There was something so satisfying about working with my hands and clay. The feel of the soft, damp, squishy grey stuff against my skin made me think I’d just put my hands into a mud bath. I rolled my clump of clay into a ball and whilst deciding what to make, I looked around the large art studio.

A handful of other artists were spread out at different work stations. The closest person to me was Jake ‘the wax carver.’ He sat opposite, his back to me and was moving wax quickly from the Bunsen Burner’s flame to a glass board. One of his latest sculpts – a decorate skull was sitting off to the side. The shelf above his head held many more and displayed variety in his style. To the right of me, two more artists – Monica and Travis- were standing before a large white canvas, deep in discussion. They worked together often and liked finding new ways to show off their printing and collaging designs. Both were wearing old clothes and paint splattered overalls.

Hemal ‘the sand sculptor’ was currently a few feet behind me with his upper body in a cupboard. I could almost hear him muttering as he searched through his bottles of coloured sand. On the work top above him was a half-finished piece that showed camels crossing the desert. He liked to keep things traditional. Next to him, was Mina ‘the fabricator’, who loved to surround herself with recycle fabrics and make new things out of them. And lastly, there was Old Dot, who was also big on sewing and card making. They were busy going through some bags of newly required clothes.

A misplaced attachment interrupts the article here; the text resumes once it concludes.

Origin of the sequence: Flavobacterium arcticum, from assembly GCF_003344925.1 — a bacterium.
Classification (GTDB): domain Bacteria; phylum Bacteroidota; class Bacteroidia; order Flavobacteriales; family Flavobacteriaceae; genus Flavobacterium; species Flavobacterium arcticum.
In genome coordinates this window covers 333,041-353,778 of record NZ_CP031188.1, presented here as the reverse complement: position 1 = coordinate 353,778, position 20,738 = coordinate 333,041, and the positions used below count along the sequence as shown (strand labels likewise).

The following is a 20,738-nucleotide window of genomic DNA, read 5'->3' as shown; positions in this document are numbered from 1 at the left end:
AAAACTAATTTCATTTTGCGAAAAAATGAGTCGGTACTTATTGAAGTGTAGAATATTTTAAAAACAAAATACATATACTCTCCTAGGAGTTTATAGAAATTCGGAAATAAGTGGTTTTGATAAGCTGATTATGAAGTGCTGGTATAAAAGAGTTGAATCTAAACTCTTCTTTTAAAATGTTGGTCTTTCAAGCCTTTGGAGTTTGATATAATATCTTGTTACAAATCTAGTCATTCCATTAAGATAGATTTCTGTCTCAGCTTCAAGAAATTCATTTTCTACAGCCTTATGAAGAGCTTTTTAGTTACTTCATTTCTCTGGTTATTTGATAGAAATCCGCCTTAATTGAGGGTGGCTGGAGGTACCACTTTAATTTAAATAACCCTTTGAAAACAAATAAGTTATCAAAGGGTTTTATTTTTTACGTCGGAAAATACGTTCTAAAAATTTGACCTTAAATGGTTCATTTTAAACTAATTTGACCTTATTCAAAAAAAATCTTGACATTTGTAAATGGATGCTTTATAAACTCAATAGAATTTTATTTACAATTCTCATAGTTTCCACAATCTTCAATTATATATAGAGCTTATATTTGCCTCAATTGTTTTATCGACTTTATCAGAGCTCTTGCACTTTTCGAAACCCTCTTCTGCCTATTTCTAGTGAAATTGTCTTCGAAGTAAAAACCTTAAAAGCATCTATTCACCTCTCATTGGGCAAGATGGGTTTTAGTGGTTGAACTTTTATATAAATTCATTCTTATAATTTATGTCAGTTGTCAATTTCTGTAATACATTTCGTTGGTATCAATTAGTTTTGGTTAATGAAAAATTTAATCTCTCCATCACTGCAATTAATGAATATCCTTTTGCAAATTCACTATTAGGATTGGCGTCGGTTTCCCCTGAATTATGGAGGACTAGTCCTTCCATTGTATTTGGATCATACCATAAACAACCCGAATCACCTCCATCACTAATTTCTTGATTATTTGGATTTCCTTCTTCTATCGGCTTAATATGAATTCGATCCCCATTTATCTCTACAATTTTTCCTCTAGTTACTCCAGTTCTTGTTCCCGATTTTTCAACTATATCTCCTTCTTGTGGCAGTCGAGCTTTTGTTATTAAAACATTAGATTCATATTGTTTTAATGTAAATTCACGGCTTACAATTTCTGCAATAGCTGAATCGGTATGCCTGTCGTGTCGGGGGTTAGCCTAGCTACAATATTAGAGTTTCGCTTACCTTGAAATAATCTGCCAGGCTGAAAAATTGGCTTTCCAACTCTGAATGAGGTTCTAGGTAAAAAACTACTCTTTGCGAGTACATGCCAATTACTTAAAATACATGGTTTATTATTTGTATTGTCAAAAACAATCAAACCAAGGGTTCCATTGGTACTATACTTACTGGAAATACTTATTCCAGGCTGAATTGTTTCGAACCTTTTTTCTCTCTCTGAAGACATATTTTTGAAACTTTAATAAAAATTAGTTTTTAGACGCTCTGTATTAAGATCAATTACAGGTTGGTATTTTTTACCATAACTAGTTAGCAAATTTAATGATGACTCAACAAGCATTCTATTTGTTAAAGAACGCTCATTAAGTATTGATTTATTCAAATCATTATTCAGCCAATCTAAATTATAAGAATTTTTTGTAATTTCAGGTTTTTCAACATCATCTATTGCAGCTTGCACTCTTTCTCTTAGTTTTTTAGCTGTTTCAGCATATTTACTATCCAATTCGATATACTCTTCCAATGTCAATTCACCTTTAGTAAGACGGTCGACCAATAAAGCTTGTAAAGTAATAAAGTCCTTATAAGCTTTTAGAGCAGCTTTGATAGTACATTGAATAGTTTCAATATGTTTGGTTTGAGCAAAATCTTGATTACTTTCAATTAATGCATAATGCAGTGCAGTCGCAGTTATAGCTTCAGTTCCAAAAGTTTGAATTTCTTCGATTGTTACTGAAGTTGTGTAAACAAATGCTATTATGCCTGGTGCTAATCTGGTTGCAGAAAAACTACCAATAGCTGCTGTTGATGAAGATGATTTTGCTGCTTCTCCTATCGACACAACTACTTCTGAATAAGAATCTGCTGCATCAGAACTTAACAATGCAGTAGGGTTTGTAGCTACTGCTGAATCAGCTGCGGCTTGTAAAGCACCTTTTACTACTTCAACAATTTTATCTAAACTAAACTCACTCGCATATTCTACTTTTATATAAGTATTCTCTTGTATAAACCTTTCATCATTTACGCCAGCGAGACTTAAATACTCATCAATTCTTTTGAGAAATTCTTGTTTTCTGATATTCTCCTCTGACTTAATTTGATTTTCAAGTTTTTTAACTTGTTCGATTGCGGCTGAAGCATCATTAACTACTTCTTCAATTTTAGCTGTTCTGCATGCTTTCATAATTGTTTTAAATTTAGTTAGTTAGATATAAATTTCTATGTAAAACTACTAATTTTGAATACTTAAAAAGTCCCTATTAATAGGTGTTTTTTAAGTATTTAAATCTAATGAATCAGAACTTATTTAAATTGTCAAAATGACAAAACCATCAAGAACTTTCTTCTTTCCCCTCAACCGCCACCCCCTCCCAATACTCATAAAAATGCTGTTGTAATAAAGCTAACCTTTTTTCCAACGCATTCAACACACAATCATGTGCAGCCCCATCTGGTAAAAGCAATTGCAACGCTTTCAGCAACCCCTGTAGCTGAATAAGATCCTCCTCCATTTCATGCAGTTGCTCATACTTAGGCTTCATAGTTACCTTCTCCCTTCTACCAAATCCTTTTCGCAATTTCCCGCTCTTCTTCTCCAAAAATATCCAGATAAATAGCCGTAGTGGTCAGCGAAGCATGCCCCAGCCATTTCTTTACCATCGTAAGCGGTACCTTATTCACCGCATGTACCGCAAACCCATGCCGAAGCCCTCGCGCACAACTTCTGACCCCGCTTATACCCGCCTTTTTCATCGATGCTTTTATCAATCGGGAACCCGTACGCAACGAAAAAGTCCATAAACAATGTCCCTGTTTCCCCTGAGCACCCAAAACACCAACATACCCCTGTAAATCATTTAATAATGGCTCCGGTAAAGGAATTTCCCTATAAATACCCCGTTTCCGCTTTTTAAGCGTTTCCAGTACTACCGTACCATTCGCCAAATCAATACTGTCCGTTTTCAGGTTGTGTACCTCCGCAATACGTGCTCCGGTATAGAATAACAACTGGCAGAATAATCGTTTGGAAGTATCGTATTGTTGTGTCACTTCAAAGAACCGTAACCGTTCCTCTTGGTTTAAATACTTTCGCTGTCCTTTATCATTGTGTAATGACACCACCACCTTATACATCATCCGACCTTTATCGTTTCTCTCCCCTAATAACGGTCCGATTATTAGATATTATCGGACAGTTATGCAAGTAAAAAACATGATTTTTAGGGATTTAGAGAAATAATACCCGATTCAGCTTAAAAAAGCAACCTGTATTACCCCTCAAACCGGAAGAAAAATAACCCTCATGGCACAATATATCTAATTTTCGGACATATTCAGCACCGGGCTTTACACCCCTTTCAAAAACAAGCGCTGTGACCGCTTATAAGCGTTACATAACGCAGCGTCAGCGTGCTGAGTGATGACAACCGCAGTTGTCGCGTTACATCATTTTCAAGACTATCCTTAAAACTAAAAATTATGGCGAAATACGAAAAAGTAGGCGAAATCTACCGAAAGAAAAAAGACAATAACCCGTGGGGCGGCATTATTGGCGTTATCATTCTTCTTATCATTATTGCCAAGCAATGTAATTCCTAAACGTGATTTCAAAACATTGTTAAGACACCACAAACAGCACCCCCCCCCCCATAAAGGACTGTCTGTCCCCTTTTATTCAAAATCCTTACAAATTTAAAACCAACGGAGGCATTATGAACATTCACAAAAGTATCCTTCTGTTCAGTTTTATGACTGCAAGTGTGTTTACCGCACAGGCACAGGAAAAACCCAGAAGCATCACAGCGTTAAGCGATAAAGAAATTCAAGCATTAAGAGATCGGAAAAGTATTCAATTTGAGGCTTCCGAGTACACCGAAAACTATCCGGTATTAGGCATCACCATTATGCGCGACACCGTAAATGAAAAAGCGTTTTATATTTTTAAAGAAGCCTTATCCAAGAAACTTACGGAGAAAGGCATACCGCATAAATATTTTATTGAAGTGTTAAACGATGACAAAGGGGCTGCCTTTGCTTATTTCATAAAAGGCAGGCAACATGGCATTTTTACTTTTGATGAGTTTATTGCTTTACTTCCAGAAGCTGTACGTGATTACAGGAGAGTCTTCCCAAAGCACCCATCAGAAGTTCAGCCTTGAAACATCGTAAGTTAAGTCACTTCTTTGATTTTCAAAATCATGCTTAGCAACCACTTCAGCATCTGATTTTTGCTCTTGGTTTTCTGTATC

I turned back to my clay and noticed that my hands were covered in dried grey dust. Also, that my clay was no longer wet. I placed it on my board and looked at the scattering of paper sketches that were also on the table. We were all getting started on making autumn and Halloween stock for the small shop in town that we co-owned. My sketches showed small trees, leave garlands, pumpkins, bats and such.

Smiling, I focused on the pumpkin design and began to mould the clay into a knobbly rounded rectangle. Autumn was my favourite season to make things for. I felt inspired by the turning nature. Winter was my second favourite because we made the most money at that time with everyone wanting ‘unique’ and ‘different’ Christmas presents.

With the pumpkin shape finished, I made a stalk to go on top then carved some lines running upwards. I gripped some more clay and felt my whole body become delighted. I played with the new clay, getting it in-between my fingers and under my fingernails. There was nothing else like it. Rolling it into a ball, I decided to turn this one into a cat with a witch’s hat and have it curling around the pumpkin. Cat lovers would snap it up.

Laughing inwardly, I moulded the clay and it did as I asked with the help of my fingers. Finally it became a cat with a pointy hat balanced on its head. With a little water, I ‘glued’ the cat to the pumpkin then set it to the side to air dry. I rubbed my hands together, disturbing most of the dried clay there and watched the dust fall on to the table. I grabbed some more clay, twisting out of the huge block that sat beside me. What could I make now?

I glanced around the studio as if seeking inspiration and I saw that everyone had fallen into their own worlds. Jake was moving on to make another wax piece after making another decorative skull candle. It looked like he was making a ghost this time. Monica and Travis had covered the white canvas with range of superhero logos stamped from wooden blocks. Hemal had finished off the camel scene and was placing it on the self above his work station. Mina and Dot were still sorting and putting away clothes, chatting about what they were going to make out of them.

I couldn’t help, but smile and feel the inspiration oozing everywhere. I felt like I was home, relaxed and happy with the sound of good friends at a party around me. I turned back to the clay ball in my hands and imaged it taking on whatever life I choose to make it into. I had the best job in the world.